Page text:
Lattice sale moves forward, Portland considers split with Wells Fargo and Oregon’s transportation crisis is at a tipping point.
Board approves Lattice Semiconductor sale
Board approval of the controversial sale to Chinese investors moves the process forward, but investors are still skeptical the deal will succeed, the Oregonian reports. Canyon Bridge Capital Partners intends to purchase Lattice for $1.3 billion, with backing from the Chinese government. The deal still needs approval from the Committee on Foreign Investment and a signature from the President.
Portland might part ways with Wells Fargo
Mayor Ted Wheeler announced on Twitter he’s asked the Office of Management and Finance to solicit banking service proposals for the city, the Portland Business Journal reports. Portland currently contracts with Wells Fargo.
— Ted Wheeler (@tedwheeler) March 1, 2017
Portland isn’t the first to consider ending its agreement with Wells Fargo. Seattle made a similar decision recently citing Wells Fargo’s customer account fraud scandal and its financing of the Dakota Access Pipeline as cause.
OB Original Blog: Oregon’s transportation crisis ‘at a tipping point’
The state’s underinvestment in transportation is at a crisis point that will force the hand of the public and private sector to consider alternative funding sources, said panelists at an Oregon Business Hot Topics, Cool Talks discussion yesterday.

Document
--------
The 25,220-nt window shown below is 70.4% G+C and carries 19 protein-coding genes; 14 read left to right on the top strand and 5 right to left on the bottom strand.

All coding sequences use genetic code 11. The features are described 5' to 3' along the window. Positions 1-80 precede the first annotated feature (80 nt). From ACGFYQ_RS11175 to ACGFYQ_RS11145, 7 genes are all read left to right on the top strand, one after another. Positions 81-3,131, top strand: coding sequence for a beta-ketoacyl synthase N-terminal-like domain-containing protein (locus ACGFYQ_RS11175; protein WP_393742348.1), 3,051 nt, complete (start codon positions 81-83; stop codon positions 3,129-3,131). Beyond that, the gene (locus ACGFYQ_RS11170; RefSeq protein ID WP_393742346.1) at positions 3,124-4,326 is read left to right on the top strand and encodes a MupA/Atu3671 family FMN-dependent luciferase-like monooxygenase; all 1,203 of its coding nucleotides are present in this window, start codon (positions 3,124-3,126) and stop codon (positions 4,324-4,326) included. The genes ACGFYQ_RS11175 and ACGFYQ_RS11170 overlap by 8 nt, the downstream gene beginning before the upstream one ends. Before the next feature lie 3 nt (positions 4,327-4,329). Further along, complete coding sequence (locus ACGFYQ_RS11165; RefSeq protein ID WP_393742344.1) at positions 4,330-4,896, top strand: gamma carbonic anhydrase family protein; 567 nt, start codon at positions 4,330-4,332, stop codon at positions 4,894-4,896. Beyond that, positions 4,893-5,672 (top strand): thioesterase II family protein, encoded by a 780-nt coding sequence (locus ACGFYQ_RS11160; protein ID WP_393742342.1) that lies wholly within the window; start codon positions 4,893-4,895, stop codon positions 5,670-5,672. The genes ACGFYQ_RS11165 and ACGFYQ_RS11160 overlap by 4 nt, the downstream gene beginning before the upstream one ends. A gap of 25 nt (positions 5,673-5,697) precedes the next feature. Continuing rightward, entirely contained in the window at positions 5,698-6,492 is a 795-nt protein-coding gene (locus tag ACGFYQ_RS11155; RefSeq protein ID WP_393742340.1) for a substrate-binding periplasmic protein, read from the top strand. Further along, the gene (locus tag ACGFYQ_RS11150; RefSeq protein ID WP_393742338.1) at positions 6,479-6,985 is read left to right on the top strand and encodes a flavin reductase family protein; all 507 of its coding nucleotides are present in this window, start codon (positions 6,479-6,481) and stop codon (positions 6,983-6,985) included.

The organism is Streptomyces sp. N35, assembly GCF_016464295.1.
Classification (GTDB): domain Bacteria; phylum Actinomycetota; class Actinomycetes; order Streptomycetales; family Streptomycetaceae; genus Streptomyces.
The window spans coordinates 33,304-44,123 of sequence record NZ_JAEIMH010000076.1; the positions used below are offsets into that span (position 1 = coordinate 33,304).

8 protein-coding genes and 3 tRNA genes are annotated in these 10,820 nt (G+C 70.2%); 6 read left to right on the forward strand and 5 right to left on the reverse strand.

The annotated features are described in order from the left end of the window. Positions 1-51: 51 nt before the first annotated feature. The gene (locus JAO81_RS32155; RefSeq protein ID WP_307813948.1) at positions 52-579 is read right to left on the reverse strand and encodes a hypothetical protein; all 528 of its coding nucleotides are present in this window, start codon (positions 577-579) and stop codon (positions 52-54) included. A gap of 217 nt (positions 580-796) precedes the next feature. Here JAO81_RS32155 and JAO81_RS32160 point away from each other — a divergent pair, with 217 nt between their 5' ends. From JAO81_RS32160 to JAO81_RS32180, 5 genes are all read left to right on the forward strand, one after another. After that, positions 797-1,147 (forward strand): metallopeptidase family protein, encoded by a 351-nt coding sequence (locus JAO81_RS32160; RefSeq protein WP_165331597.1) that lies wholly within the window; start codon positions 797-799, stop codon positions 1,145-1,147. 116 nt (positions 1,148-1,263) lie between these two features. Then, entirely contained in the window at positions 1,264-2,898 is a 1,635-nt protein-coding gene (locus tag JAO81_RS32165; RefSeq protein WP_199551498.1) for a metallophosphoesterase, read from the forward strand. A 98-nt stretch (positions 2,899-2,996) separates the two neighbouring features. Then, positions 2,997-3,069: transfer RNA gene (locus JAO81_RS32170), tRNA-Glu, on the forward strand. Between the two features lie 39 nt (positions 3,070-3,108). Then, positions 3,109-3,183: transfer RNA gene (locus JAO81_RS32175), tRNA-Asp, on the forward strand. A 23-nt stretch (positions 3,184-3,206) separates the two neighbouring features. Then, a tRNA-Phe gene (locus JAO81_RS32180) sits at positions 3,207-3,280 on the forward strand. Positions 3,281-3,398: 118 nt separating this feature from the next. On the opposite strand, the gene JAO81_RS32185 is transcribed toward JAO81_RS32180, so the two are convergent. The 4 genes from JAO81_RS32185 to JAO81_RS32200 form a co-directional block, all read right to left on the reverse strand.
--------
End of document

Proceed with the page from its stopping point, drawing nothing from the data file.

With that tipping point in mind, Rep. Rich Vial, R-Scholls, has introduced a bill with the ultimate goal of constructing a new highway crossing the Columbia River, the Oregonian reports. Vial is calling his project the Northwest Passage. If approved, the bill would allow cities and counties state-wide to contract and operate limited-access highways, funded by tolls, bonds or local taxes. Vial’s bill wouldn’t immediately provide the framework for a Columbia River crossing, but allow local government officials to take action.
Oregon unemployment rate drops again
The rate, 4.3%, is now the lowest it’s been since record-keeping began in 1976, OPB reports. The construction industry added more than 11% to its workforce, about 10,000 jobs. Only three industries faced cuts in January: manufacturing, mining and logging.
OB Guest Blog: Freedom to Farm
Regulations hinder hiring of young workers.
The University of Oregon is making staffing cuts
UO will layoff 75 nontenured faculty to cut costs, the Register Guard reports. More cuts could be on the way, according to UO’s labor union. The university is facing a $8.8 million budget deficit. Tuition is also expected to increase 10.6% for students.
Meanwhile, University of Portland is expanding
UP is planning a new academic center, just months after it opened a new residential hall, the Portland Business Journal reports. The center is largely funded by a $15 million pledge from Board of Regents member Amy Dundon-Berchtold and alumnus Jim Berchtold.
ROSE Community Development Corporation, APANO partner on mixed-use development
The partnership will work to develop 48 units of affordable housing coupled with a community center in East Portland. The $16.5 million development will “serve as a bulwark against gentrification and a mission-driven space for communities of color, immigrants and refugees,” according to a press release. APANO was fundraising separately to build the community center before partnering with ROSE to build the mixed-use space.